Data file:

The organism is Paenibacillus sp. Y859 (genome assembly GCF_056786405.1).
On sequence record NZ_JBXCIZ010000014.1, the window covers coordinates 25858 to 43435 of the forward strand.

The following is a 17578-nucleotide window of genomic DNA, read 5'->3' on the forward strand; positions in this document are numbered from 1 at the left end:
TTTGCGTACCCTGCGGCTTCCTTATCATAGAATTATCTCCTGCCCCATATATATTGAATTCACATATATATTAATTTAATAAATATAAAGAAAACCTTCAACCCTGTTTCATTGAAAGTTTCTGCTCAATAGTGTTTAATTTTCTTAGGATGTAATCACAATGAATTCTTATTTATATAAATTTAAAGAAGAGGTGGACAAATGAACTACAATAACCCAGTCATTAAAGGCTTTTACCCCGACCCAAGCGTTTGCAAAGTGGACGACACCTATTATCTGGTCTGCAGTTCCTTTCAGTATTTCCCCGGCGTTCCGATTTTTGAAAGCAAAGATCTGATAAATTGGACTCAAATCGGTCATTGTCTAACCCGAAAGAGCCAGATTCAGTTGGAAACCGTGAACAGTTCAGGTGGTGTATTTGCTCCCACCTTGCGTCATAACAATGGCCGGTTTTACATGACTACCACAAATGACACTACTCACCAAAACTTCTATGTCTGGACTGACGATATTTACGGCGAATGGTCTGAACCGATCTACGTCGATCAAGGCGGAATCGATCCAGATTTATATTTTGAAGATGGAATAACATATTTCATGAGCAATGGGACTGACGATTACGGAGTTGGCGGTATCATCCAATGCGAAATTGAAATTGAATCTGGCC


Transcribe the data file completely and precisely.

The organism is Paenibacillus sp. Y859 (genome assembly GCF_056786405.1).
On sequence record NZ_JBXCIZ010000014.1, the window covers coordinates 25858 to 43435 of the forward strand.

The following is a 17578-nucleotide window of genomic DNA, read 5'->3' on the forward strand; positions in this document are numbered from 1 at the left end:
TTTGCGTACCCTGCGGCTTCCTTATCATAGAATTATCTCCTGCCCCATATATATTGAATTCACATATATATTAATTTAATAAATATAAAGAAAACCTTCAACCCTGTTTCATTGAAAGTTTCTGCTCAATAGTGTTTAATTTTCTTAGGATGTAATCACAATGAATTCTTATTTATATAAATTTAAAGAAGAGGTGGACAAATGAACTACAATAACCCAGTCATTAAAGGCTTTTACCCCGACCCAAGCGTTTGCAAAGTGGACGACACCTATTATCTGGTCTGCAGTTCCTTTCAGTATTTCCCCGGCGTTCCGATTTTTGAAAGCAAAGATCTGATAAATTGGACTCAAATCGGTCATTGTCTAACCCGAAAGAGCCAGATTCAGTTGGAAACCGTGAACAGTTCAGGTGGTGTATTTGCTCCCACCTTGCGTCATAACAATGGCCGGTTTTACATGACTACCACAAATGACACTACTCACCAAAACTTCTATGTCTGGACTGACGATATTTACGGCGAATGGTCTGAACCGATCTACGTCGATCAAGGCGGAATCGATCCAGATTTATATTTTGAAGATGGAATAACATATTTCATGAGCAATGGGACTGACGATTACGGAGTTGGCGGTATCATCCAATGCGAAATTGAAATTGAATCTGGCC